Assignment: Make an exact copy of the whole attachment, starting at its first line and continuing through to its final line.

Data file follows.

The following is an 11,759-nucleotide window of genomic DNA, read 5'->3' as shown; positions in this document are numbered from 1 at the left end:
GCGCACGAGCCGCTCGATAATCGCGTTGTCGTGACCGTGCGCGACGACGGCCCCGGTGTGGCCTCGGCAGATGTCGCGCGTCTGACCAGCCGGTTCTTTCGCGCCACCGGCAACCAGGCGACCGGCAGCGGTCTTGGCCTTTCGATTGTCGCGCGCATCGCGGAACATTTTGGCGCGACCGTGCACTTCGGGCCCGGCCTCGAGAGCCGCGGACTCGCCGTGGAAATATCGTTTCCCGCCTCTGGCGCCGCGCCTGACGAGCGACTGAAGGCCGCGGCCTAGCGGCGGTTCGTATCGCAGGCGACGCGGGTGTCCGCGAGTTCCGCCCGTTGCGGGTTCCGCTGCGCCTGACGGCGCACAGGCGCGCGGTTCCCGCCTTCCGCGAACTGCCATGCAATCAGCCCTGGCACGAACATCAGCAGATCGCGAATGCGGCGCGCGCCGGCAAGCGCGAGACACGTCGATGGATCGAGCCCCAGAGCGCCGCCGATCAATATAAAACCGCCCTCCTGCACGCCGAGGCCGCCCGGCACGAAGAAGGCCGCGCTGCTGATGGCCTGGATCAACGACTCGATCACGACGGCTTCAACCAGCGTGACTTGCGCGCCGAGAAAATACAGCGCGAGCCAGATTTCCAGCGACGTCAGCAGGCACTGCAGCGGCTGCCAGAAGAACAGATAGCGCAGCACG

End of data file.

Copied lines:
The following is an 11,759-nucleotide window of genomic DNA, read 5'->3' as shown; positions in this document are numbered from 1 at the left end:
GCGCACGAGCCGCTCGATAATCGCGTTGTCGTGACCGTGCGCGACGACGGCCCCGGTGTGGCCTCGGCAGATGTCGCGCGTCTGACCAGCCGGTTCTTTCGCGCCACCGGCAACCAGGCGACCGGCAGCGGTCTTGGCCTTTCGATTGTCGCGCGCATCGCGGAACATTTTGGCGCGACCGTGCACTTCGGGCCCGGCCTCGAGAGCCGCGGACTCGCCGTGGAAATATCGTTTCCCGCCTCTGGCGCCGCGCCTGACGAGCGACTGAAGGCCGCGGCCTAGCGGCGGTTCGTATCGCAGGCGACGCGGGTGTCCGCGAGTTCCGCCCGTTGCGGGTTCCGCTGCGCCTGACGGCGCACAGGCGCGCGGTTCCCGCCTTCCGCGAACTGCCATGCAATCAGCCCTGGCACGAACATCAGCAGATCGCGAATGCGGCGCGCGCCGGCAAGCGCGAGACACGTCGATGGATCGAGCCCCAGAGCGCCGCCGATCAATATAAAACCGCCCTCCTGCACGCCGAGGCCGCCCGGCACGAAGAAGGCCGCGCTGCTGATGGCCTGGATCAACGACTCGATCACGACGGCTTCAACCAGCGTGACTTGCGCGCCGAGAAAATACAGCGCGAGCCAGATTTCCAGCGACGTCAGCAGGCACTGCAGCGGCTGCCAGAAGAACAGATAGCGCAGCACG